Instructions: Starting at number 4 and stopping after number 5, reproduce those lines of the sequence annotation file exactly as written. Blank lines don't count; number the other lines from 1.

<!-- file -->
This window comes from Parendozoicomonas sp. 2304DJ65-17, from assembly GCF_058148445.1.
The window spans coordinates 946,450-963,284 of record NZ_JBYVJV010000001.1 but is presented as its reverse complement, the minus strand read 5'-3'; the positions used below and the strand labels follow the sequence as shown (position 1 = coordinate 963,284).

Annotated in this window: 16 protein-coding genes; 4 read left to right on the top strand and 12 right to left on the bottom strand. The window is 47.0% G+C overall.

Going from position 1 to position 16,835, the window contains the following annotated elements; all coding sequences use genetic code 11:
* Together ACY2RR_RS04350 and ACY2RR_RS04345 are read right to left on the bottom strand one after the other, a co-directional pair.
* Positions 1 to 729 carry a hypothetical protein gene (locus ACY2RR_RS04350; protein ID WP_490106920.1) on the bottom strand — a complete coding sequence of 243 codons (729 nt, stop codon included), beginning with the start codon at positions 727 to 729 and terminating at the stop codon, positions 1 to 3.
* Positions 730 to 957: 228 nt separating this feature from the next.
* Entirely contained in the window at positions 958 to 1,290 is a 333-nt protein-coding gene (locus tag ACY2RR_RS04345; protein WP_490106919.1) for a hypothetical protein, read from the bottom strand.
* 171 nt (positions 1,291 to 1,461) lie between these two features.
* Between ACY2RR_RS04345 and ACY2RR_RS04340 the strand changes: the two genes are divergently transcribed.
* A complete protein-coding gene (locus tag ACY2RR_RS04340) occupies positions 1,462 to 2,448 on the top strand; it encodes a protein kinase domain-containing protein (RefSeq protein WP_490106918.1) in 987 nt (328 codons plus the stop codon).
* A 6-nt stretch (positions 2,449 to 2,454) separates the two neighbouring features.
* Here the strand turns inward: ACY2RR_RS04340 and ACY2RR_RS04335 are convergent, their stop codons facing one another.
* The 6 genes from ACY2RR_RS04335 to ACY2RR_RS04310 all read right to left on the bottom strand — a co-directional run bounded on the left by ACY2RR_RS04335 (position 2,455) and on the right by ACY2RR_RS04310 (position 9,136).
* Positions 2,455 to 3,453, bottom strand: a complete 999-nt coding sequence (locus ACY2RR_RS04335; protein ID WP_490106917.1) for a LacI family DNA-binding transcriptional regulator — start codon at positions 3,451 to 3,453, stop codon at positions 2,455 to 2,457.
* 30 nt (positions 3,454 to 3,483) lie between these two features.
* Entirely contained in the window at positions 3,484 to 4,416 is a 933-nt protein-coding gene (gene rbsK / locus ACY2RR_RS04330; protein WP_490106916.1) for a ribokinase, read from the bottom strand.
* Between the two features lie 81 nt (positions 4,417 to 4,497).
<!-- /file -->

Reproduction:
Going from position 1 to position 16,835, the window contains the following annotated elements; all coding sequences use genetic code 11:
* Together ACY2RR_RS04350 and ACY2RR_RS04345 are read right to left on the bottom strand one after the other, a co-directional pair.